In a joint announcement, TuSimple and Navistar have announced an end to their nearly two-and-a-half-year partnership intended to co-develop SAE Level 4 autonomous semi-trucks for production by 2024.
The decision to end the development agreement does not preclude the companies from working together in the future, the companies said in the statement.
Both Navistar and TuSimple officials said they remain committed to the development of autonomous trucks.
"Navistar believes autonomous driving technologies will be a key component of a future transportation and logistics system and is committed to the development of a safe and efficient autonomous driving solution," said Navistar Vice President Srinivas Gowda.
Look Back on TuSimple and Navistar’s Autonomous Truck Development Partnership
2020: The Start
At the start of the partnership agreement is July 2020, TuSimple was the first technology company to partner with an OEM to manufacture trucks under a clear timeline.
Later that year, Traton Group followed suit. Traton and TuSimple launched a development program to operate an autonomous hub-to-hub route in Sweden, and said the autonomous systems would be used in Traton brand trucks (MAN, Scania and Volkswagen Caminhões e Ônibus.)
2021: Reservations Come In
Among the first customers to place reservations for the TuSimple autonomous truck were: Penske Truck Leasing, Schneider and U.S. Xpress.
By May 10, TuSimple had received 6,775 reservations for the new line of SAE Level 4 International LT Series autonomous trucks. The trucks were to be equipped with TuSimple's advanced autonomous driving system and manufactured by Navistar beginning in 2024.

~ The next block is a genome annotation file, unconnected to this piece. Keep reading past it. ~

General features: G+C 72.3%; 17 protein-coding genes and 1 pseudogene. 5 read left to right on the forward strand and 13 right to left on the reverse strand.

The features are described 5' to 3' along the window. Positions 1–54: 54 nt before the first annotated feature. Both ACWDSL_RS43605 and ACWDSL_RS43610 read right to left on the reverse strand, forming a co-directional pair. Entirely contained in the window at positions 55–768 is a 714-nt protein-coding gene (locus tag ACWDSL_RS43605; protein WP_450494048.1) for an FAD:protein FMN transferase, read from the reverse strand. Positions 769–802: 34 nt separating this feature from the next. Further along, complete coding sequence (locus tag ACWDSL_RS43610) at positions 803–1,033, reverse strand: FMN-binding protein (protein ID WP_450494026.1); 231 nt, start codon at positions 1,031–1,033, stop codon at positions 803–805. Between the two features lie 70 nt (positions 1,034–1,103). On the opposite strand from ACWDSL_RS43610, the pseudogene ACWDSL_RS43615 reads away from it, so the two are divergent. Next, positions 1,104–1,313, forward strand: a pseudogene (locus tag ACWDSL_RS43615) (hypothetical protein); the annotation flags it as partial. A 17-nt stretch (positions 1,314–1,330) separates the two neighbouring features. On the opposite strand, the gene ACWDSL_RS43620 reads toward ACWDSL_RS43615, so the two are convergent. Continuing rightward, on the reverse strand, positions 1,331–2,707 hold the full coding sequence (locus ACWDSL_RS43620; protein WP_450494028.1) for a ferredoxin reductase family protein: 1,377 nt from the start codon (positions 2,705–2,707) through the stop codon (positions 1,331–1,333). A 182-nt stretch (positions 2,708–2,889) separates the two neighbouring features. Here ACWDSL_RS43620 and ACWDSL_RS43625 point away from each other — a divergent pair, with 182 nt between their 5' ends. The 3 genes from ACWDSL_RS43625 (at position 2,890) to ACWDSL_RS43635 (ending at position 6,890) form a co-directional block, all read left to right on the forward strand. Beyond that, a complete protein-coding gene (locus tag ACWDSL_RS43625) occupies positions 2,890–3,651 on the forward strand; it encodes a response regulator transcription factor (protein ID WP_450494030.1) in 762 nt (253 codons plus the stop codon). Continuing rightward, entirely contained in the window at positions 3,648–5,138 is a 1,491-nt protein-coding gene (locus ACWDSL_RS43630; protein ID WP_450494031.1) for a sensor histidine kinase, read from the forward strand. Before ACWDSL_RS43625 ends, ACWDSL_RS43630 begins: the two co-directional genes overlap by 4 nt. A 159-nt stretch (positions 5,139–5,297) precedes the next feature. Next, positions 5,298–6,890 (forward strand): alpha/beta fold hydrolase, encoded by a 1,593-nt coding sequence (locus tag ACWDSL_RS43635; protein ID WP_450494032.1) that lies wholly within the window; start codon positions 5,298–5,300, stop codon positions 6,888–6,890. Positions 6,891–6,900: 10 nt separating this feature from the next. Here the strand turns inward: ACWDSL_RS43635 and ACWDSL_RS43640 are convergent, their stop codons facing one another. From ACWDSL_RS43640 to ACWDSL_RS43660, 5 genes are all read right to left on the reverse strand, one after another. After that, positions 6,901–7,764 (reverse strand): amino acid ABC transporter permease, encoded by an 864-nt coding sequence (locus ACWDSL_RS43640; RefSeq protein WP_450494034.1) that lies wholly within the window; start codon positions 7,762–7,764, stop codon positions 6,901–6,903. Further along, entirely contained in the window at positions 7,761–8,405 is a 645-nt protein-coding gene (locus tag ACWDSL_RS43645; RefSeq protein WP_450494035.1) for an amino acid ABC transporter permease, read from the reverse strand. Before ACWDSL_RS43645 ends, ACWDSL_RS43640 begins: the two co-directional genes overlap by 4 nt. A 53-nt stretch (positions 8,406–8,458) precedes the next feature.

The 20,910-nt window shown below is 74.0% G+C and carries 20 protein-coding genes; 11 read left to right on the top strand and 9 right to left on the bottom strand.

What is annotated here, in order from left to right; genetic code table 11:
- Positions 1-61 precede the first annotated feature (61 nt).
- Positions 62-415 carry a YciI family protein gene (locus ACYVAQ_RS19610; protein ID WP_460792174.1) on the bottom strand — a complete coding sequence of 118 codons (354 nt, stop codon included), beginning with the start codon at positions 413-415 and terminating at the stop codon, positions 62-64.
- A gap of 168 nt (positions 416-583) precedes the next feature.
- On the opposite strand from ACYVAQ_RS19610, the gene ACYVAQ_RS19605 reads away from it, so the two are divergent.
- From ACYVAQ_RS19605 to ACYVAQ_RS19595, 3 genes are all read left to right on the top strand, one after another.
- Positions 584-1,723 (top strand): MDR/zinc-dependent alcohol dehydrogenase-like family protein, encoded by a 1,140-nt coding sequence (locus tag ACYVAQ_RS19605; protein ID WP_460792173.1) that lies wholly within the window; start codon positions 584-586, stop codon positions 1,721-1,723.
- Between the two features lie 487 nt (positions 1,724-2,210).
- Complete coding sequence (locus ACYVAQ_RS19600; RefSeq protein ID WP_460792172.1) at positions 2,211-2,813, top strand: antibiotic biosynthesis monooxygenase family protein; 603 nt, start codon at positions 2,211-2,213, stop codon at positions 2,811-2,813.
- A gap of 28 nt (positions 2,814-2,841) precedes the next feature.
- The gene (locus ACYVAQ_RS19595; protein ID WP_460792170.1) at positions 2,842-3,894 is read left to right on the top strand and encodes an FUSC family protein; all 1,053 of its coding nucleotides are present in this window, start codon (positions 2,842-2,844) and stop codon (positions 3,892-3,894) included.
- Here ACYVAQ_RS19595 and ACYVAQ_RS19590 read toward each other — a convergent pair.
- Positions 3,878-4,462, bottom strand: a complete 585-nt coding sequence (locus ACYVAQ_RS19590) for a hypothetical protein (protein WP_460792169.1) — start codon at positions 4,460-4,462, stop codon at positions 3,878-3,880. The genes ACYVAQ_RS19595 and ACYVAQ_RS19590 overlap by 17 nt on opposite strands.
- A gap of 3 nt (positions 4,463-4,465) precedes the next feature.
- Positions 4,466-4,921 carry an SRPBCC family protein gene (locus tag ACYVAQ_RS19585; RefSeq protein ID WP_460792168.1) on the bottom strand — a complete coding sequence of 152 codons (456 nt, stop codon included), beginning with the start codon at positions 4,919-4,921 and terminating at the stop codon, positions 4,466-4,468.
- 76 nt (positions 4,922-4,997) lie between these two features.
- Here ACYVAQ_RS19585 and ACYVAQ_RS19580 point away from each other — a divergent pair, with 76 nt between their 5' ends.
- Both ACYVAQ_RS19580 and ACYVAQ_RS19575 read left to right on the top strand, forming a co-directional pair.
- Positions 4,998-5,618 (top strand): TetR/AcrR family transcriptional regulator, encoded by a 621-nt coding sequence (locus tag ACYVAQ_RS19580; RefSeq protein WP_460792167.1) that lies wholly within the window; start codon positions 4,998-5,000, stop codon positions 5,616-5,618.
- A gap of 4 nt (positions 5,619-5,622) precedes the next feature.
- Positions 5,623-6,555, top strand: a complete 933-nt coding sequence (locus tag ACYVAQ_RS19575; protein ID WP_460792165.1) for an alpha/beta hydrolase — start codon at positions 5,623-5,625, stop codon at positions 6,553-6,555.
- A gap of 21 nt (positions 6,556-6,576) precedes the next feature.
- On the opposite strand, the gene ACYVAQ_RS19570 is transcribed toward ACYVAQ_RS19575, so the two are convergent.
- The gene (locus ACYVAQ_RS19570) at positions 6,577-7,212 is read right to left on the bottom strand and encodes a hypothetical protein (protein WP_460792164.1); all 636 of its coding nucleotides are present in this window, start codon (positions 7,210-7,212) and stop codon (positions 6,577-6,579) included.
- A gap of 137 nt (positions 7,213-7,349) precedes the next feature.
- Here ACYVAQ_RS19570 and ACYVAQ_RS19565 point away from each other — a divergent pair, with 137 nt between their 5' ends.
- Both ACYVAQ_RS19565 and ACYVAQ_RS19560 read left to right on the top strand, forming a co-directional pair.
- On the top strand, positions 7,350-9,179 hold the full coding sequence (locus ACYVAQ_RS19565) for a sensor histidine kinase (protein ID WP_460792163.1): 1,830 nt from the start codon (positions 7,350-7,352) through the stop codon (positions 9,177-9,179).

2022: In the Conversation
As recently as May of this year, at ACT Expo, Navistar CEO Mathias Carlbaum was talking about the TuSimple partnership.
"When it comes to autonomous technology, the U.S. is clearly the world leader in developing this technology. Scania is working with TuSimple in Europe. And Navistar will work with them here in the U.S. So we will have a common approach, and shared resources based on what is happening in Europe." — Carlbaum, May 2022
When talking to HDT’s Deborah Lockridge in October, TuSimple officials said production had been pushed from 2024 to late 2025 or even 2026.
On Oct. 30, Xiaodi Hou, TuSimple’s then CEO, president and chief technology officer, was fired. The Wall Street Journal reported the company faces federal investigations into whether it improperly financed and transferred technology to a Chinese startup. By November, TuSimple brought back Cheng Lu as CEO.
"I decided to return as TuSimple's CEO to address the challenges ahead and to set us on a path to long term stability,” Lu said in the Dec. 5 joint statement. “We have proven our technology works, and I'm committed to addressing the concerns of stakeholders. I firmly believe in this company and its ability to improve the safety and efficiency of the trucking industry through world-class autonomous driving technology.”
Also in October, Göran Nyberg, executive vice president, commercial operations, hinted that there might be a change when asked about the TuSimple project in an interview with HDT at the American Trucking Associations' Management Conference and Exhibition.
“We have had a good partnership with TuSimple, but it’s not an exclusive, and we are working on autonomous solutions in the group. I would say overall we are quite well prepared in the journey toward autonomous vehicles. We are running extensive testing in Europe as well as in America. That’s the benefit of scale.” — Nyberg, November 2022.
See photos of the autonomous trucks on display at ATA's MC&E.
Originally posted on Trucking Info
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